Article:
They both play for the Rays and share a love of baseball. There’s just a few slight differences between Ryan and Jeremiah.
Ryan Yarbrough is a 6-foot-5, 26-year-old pitcher with the Tampa Bay Rays.
Six-year-old Jeremiah stands about 4 feet tall and most recently played second base for the Tampa Bay Rays Little League team in St. Petersburg before being diagnosed with lymphoma in May.
When the major league player surprises the Little Leaguer in his room during a monthly Rays visit to Johns Hopkins All Children’s Hospital, Jeremiah beams with excitement. Most sports stars and celebrities touring the hospital may say a quick hello during a patient visit and even drop off a gift or autograph, but Yarbrough takes extra time to talk with several kids in the cancer unit. He forms a special bond with Jeremiah as they toss around an oversized, squishy baseball and talk about their favorite sport.
Before leaving, Yarbrough autographs a trading card for Jeremiah, who shouts in amazement, “This is you?” Yarborough asks a colleague for one more trading card, but this time turns to Jeremiah and asks, “Can you sign this for me?”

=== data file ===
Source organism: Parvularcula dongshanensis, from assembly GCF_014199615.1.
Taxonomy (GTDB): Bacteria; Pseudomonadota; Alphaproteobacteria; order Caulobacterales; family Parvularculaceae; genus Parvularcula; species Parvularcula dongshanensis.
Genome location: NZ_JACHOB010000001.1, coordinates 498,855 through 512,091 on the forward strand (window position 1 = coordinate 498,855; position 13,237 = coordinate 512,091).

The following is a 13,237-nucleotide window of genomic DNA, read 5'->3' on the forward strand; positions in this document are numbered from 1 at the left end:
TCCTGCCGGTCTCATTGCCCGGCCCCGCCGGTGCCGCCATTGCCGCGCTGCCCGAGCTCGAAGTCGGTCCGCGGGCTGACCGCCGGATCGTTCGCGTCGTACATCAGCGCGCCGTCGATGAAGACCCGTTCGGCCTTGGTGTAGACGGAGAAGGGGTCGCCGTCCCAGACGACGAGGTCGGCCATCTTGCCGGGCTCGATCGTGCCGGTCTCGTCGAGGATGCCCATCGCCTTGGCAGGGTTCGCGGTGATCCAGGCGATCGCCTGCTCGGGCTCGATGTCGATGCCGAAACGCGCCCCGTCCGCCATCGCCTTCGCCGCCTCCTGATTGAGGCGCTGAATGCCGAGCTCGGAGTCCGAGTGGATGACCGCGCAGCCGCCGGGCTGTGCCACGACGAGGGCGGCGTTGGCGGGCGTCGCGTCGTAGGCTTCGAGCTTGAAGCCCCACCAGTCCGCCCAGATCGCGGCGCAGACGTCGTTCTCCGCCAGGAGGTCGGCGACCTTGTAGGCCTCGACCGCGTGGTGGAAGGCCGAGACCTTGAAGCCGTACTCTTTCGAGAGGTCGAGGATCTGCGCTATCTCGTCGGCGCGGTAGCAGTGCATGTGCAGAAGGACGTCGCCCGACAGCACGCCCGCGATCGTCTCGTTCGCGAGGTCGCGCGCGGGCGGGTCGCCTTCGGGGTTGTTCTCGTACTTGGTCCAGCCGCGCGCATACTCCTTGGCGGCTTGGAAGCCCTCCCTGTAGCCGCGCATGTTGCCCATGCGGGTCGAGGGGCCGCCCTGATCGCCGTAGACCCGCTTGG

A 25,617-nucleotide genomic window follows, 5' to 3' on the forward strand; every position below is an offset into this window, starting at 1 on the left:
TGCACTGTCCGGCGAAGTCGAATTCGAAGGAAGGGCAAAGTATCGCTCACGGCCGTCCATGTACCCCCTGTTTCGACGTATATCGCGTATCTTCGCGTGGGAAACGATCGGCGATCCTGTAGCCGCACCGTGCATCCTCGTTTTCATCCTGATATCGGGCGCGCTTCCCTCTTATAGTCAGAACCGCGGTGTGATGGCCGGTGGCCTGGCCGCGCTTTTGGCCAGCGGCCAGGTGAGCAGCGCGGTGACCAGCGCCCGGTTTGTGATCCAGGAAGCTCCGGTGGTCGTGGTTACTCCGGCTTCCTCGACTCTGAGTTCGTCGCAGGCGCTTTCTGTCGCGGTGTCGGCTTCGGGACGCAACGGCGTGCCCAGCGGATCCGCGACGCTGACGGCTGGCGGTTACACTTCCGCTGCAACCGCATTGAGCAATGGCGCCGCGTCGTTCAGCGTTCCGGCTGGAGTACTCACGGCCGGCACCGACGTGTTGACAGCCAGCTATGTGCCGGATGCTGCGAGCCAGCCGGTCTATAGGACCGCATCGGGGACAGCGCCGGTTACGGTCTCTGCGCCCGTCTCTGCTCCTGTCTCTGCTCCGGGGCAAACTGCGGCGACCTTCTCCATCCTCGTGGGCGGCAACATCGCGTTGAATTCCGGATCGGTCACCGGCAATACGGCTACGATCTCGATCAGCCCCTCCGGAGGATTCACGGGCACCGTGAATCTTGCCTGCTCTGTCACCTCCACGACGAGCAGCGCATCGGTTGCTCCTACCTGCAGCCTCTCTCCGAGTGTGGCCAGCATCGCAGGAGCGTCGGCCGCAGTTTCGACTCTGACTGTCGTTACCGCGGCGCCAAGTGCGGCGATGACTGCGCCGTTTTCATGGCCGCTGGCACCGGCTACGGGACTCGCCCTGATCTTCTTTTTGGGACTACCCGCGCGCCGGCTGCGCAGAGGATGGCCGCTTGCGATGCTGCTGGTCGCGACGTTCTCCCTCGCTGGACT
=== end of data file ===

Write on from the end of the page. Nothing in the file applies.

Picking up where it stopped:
For a moment, forgetting all those tubes attached to his little body, Jeremiah lights up, grabs a marker and says, “Sure!” With a big smile on his face, the 4-foot tall player scrawls his first autograph, a keepsake for the big-leaguer.
As the vaccine comes to the frontline workers, a world of possibilities begins to open up.
For Gavin, the hospital isn’t all about challenges and adversity. It’s about giving joy to others.
The holidays she has altered to care for kids are too many to count, but as she retires, she leaves much for patients and colleagues to be thankful.
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